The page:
Fr Flannery hoped, in light of Pope Francis’s proposed visit to Ireland, “ that our situations might be looked at in a new and more just fashion.” He concluded by expressing “great respect, and appreciation for all you are doing to renew our church. ”
Complete Article HERE!

Hundreds of church sex abuse victims continue to come forward

Attorney Mitchell Garabedian (right) comforted Bassam Haddad (center), who said he was abused by a priest, at a press conference Thursday.


Fifteen years after the clergy sex abuse scandal in the Roman Catholic Archdiocese of Boston broke into public view, hundreds of victims around the world continue to come forward, including some who say they were attacked as recently as 2001, advocates said Thursday.

Two victims’ support groups and a lawyer who has represented more than 2,000 survivors worldwide denounced church officials for doing too little to help those who were abused and to protect children from harm, despite ongoing revelations about the scope of the crisis.

“You have reportedly the most moral institution in the world acting the most immoral,” attorney Mitchell Garabedian said at a news conference Thursday in downtown Boston. “There is no excuse for it.”

The event coincided with the anniversary of The Boston Globe Spotlight Team’s 2002 reports about former priest John J. Geoghan, who was shuffled from parish to parish despite evidence of his predatory sexual habits.

Since the 2015 release of “Spotlight,” a movie about the Globe’s investigation into the abuse scandal, Garabedian said he has heard from hundreds of new victims, including “dozens upon dozens” who accuse priests or employees of the Boston Archdiocese of attacking them.

“No bishop has been punished for protecting pedophile priests,” said Ann Hagan Webb, the Rhode Island coordinator for Survivors Network of Those Abused by Priests, who says she was abused by a clergy member. “As far as I can tell, the pope’s commission about child abuse has done absolutely nothing over the last few years of its existence.”

A spokesman for the Boston Archdiocese, Terrence C. Donilon, said safeguarding children is paramount.

“The church continues to hold the protection of children as a priority while at the same time providing support to survivors and all people who have suffered as a result of clergy sexual abuse,” Donilon said in a statement. “We are grateful for the efforts of all of those who join us in this important ministry.”

The archdiocese reports that its Office of Pastoral Support and Outreach has met with more than 1,000 survivors since 2002.

At any given time, the office provides pastoral, therapeutic, and medical assistance to an average of 300 people, Donilon said. Some people came forward as recently as last year, but Donilon said he couldn’t say exactly how many.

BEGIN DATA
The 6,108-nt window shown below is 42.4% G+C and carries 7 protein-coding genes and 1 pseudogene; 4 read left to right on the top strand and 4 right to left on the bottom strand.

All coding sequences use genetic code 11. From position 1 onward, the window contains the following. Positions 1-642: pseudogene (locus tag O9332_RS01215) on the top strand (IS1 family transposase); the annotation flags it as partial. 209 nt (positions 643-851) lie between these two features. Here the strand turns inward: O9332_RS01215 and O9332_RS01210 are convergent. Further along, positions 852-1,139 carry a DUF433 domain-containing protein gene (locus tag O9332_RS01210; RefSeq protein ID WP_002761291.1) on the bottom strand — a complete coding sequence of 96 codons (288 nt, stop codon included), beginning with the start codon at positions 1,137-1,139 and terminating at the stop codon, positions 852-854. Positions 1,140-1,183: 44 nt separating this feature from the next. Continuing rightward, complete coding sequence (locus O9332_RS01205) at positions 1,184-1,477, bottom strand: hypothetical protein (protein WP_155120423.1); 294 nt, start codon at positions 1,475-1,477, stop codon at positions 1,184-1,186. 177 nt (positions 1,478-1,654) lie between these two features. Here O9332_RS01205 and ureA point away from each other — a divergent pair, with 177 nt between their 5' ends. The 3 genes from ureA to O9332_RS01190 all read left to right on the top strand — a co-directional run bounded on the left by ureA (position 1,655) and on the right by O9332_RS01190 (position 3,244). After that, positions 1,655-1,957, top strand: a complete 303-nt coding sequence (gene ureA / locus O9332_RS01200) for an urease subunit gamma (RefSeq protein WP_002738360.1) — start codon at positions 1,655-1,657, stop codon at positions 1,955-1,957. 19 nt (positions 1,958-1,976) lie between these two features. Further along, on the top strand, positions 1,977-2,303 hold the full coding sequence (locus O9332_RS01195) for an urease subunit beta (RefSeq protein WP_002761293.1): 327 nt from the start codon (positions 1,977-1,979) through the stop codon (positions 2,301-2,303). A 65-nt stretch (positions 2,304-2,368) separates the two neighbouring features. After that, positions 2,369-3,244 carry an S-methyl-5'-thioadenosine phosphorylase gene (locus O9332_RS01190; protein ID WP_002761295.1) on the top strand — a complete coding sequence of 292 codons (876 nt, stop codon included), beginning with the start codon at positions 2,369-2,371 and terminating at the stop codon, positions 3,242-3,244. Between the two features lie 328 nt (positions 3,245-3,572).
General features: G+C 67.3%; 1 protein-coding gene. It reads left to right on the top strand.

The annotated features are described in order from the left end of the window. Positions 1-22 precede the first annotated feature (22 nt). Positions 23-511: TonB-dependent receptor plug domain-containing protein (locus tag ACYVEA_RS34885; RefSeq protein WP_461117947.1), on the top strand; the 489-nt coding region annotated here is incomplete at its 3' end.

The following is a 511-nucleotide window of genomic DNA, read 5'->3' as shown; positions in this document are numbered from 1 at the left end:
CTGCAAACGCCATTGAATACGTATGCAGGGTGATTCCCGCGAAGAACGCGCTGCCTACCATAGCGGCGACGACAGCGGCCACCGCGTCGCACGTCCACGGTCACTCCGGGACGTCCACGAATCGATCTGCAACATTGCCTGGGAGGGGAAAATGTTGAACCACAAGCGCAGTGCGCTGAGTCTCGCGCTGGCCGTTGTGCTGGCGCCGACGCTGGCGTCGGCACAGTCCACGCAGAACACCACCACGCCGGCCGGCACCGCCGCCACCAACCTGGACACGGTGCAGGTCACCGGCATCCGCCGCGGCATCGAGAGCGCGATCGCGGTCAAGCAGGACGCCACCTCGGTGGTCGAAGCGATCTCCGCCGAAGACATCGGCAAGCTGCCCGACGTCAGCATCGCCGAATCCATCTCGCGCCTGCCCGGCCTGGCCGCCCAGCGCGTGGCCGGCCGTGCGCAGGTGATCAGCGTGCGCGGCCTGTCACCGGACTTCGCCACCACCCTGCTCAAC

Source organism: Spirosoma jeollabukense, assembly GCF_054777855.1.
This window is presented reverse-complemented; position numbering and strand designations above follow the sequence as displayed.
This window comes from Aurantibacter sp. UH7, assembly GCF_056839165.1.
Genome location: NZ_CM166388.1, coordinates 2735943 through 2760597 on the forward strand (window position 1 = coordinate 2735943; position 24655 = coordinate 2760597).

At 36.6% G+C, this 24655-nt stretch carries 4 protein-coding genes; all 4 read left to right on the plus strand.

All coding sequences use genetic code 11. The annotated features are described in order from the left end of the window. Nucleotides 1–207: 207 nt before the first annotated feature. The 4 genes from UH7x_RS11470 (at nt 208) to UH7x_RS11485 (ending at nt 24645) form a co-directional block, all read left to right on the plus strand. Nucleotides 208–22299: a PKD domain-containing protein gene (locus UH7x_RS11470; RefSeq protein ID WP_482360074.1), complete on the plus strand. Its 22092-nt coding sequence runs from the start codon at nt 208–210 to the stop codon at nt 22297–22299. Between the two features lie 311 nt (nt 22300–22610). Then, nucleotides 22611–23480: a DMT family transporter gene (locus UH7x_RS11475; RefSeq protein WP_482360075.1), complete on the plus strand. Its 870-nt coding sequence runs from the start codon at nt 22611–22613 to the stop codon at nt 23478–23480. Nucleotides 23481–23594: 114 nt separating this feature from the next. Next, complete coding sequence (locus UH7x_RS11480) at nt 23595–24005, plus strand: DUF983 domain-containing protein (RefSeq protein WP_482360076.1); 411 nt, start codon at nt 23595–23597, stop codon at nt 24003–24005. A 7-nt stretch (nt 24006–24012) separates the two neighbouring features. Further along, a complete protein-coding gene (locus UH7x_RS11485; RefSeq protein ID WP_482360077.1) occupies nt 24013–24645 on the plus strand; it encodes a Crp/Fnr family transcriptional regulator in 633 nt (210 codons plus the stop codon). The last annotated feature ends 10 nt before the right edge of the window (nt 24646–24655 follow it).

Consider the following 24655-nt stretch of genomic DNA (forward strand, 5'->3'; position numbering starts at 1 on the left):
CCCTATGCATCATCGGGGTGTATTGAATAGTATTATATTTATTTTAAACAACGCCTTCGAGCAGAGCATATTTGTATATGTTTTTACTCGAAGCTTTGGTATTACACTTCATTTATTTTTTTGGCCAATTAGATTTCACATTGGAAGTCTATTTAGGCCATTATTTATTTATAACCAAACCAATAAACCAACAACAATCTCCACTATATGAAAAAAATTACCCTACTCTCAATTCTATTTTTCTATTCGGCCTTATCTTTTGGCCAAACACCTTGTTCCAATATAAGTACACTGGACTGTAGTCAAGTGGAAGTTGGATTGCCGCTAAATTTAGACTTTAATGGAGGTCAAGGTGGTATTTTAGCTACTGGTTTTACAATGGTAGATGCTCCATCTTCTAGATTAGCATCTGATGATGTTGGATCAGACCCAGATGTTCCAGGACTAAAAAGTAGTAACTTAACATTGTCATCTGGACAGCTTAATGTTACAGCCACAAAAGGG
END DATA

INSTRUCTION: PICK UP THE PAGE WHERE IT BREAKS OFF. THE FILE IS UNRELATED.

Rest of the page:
Over the past 12 years, the archdiocese has spent nearly $35 million on counseling, psychiatric medications, and other services for survivors. Since 2003, it has paid about $215 million to settle legal claims, church officials say.

After the abuse scandal became public, the archdiocese began reporting all allegations of clergy sex abuse to law enforcement, notifying child welfare officials if the victim was younger than 18, and telling the public when a clergy member was removed from active ministry for investigatory reasons, officials said.

Cardinal Sean P. O’Malley, the archbishop of Boston, was appointed by Pope Francis to serve on an advisory panel on sexual abuse and has personally apologized to hundreds of survivors and their relatives, the archdiocese said.

In a letter made public Monday, Francis told bishops worldwide they must have zero tolerance for clergy who sexually abuse children.

But Bassam Haddad, 43, of North Andover, said he received no help from church or civil authorities after he came forward in 2012 to say he had been abused in Lawrence by the Rev. Ross S. Frey from when he was 13 until he was nearly 18.

“I can’t get over the pain,” said Haddad, who said he’s attempted suicide six times. “It’s not fair that people like me . . . have to live our lives knowing that these people got away with what they did.”

Frey was a priest with the Basilian Salvatorian Order and the Melkite Catholic Church. He died in 2014 after moving to Lebanon, where he couldn’t be returned to the United States for prosecution, Garabedian said.

Another man who spoke with reporters at the news conference said he was sexually abused by Ricardo Gonzalez, who held an administrative post at Our Lady of the Assumption Church in East Boston. He and two others sued the archdiocese in September.

“They’re saying he was a volunteer and they’re not taking responsibility,” said the man, who asked that his name be withheld. “My damages are like endless.”

Gonzalez pleaded guilty in 2015 to sexually assaulting three children during the 1980s and was sentenced to four years in jail, according to the Suffolk district attorney’s office.

Garabedian said some clergy sex abuse victims now coming forward are in their late 20s or early 30s, meaning they were abused in the 1980s or 1990s.

“The clergy sexual abuse crisis is endless,” he said. “They’ve enabled the sexual abuse to continue for decades, and it’s not going to end in my lifetime.”

Complete Article HERE!